My “Short History of Evolution”, published by AHA last year, included discussion of a singularly important milestone in the long march of our species toward civilization as we know it. That breakthrough occurred about nine or ten thousand years ago when several or more villages had already begun to cooperate for common goals, and the nature of the cooperation morphed from a loose ad hoc alliance to a more structured system of inter-village government involving the establishment of new hierarchies of individuals who actually governed the aggregate rather than simply consulting other village chiefs. But for that key transition to occur, a major problem had to be solved, the problem of trust.
Trust within any size group means that the individual is reasonably confident, first, that if he cheats he will be found out and punished, and second, that if anyone else in the group cheats, that transgression will become known to all and the transgressor will be similarly punished. But how will everyone else find out? What if the cheater does it on the sly? At the village level the problem solves itself, because everyone knows everyone else, or at least knows a large enough portion of the whole so that through the universal human tendency to gossip everybody shares a consensus about everybody else’s reputation. Reputation in such a group can form a firm and comfortable basis for trust within the group. It’s a rare scofflaw who can get away with cheating.
When people start to aggregate in groups larger than the village that kind of trust isn’t enough, because there are too many of them. How can someone in village A trust someone in village B when the villages lie at opposite ends of the kingdom? Gossip alone doesn’t cut it. So something has to happen that reinforces gossip and personal reputation. There is an emergent need here for some new basis for trust. How different societies have managed to meet that need is the stuff of history, and studying history from this perspective can let us see the actual civilizing process in a new light.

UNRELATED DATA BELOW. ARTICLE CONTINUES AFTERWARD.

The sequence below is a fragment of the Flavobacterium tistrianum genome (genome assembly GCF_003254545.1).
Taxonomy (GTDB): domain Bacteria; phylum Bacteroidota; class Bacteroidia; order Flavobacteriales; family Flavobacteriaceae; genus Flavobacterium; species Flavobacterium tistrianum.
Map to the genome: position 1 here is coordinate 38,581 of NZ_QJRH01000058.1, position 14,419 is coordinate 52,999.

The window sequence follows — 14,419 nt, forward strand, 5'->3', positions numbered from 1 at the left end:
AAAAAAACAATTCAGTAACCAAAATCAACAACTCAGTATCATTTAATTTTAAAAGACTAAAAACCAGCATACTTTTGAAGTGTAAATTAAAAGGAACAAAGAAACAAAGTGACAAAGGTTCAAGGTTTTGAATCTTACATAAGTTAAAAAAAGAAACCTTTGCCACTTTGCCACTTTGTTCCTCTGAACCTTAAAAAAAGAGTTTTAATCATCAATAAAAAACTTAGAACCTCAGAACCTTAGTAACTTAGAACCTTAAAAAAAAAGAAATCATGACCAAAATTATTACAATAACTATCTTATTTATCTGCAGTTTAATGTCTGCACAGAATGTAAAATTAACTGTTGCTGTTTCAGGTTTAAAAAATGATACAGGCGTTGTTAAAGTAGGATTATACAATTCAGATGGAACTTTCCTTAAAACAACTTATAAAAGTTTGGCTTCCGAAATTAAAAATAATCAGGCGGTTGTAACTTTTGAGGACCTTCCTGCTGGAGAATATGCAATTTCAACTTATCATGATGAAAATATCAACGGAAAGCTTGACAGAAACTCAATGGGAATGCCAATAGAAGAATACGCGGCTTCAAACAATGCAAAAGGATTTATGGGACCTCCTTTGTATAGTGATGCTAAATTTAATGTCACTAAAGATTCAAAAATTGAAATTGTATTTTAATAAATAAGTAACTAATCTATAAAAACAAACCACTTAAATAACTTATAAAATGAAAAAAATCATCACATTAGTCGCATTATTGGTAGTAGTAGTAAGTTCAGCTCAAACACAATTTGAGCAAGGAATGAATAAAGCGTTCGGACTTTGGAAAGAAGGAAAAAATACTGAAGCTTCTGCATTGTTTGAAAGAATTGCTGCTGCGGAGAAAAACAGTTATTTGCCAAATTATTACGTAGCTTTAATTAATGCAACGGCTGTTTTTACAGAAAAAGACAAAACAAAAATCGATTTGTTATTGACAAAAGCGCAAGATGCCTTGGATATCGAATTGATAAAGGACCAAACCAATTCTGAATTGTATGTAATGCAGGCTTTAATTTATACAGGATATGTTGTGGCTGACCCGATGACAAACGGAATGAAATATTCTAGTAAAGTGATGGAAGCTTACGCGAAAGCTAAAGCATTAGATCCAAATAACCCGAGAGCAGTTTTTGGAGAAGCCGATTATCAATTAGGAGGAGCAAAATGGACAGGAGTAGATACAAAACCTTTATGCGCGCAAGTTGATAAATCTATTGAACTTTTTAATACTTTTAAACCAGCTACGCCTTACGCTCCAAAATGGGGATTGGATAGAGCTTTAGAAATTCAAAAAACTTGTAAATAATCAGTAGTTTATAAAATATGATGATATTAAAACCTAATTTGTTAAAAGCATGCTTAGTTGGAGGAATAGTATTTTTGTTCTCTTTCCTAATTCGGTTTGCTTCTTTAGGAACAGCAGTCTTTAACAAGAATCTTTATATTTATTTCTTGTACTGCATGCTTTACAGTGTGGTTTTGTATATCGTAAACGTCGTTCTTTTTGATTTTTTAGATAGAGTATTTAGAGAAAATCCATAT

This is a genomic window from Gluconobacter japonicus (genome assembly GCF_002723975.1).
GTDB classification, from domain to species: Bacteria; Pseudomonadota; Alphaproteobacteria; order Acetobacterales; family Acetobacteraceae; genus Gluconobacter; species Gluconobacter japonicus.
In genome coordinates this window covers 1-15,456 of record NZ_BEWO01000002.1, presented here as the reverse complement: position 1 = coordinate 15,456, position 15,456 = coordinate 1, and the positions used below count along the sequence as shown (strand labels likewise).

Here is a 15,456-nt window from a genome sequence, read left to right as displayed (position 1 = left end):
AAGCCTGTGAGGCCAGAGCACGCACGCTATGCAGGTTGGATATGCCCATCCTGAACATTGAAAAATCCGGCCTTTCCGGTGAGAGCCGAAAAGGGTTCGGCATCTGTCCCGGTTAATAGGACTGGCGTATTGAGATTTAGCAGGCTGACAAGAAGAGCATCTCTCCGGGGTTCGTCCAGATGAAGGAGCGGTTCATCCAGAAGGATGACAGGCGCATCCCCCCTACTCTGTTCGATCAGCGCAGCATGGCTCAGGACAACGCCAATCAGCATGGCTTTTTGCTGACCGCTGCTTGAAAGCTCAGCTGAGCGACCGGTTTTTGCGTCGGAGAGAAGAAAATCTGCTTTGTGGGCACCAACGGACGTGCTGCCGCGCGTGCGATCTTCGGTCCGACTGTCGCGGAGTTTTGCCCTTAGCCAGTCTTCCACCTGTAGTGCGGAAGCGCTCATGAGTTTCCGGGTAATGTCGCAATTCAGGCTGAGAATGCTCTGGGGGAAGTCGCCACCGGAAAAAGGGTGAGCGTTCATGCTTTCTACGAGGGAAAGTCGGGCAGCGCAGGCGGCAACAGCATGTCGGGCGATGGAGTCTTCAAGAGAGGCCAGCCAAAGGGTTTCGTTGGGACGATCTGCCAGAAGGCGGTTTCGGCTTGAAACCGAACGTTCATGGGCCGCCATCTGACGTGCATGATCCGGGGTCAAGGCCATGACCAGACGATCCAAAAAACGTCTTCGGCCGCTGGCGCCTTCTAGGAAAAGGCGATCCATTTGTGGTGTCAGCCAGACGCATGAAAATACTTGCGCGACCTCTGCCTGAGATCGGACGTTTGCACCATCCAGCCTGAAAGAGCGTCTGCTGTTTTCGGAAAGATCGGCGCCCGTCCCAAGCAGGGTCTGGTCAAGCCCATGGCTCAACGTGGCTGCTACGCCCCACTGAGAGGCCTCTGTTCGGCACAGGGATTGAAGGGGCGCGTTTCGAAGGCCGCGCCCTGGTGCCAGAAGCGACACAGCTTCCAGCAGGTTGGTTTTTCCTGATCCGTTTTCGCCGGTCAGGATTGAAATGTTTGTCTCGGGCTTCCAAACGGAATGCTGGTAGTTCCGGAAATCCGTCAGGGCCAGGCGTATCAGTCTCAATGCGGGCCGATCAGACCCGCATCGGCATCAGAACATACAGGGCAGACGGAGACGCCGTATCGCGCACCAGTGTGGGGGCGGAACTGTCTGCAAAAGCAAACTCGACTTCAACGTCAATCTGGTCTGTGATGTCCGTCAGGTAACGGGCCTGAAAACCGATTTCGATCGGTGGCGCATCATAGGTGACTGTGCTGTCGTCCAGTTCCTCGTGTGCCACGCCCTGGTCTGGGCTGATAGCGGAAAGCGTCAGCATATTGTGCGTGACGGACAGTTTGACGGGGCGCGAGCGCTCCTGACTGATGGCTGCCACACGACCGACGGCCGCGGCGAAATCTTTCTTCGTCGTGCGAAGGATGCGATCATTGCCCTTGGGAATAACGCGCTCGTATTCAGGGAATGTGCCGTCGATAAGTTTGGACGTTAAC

Part of that need can be met by coercion. Law and order. Crime and punishment. If the state instruments of enforcement work effectively enough most individuals will accept the maxim that crime does not pay. But it helps if the individual behaves prosocially not just because she has to, but because she wants to. There is still a need for behavioral guidelines that keep you doing good because you want to do good. Morality provides one approach. Religion is another, closely related. If you believe in a God that instructs you to behave in ways that benefit the group, and you believe what that god tells you, you are powerfully motivated to obey.
It’s no accident that for several millennia after the first kingdoms emerged a wide variety of gods appeared, that reinforced the then existing social order. They were jealous gods, most of them commanding the loyalty of an individual kingdom, strongly motivating not only obedience within the system but hostility toward outsiders. It was an era marked by frequent warfare (think Old Testament). Trust thy neighbors as long as they are co-religionists, hate the infidel.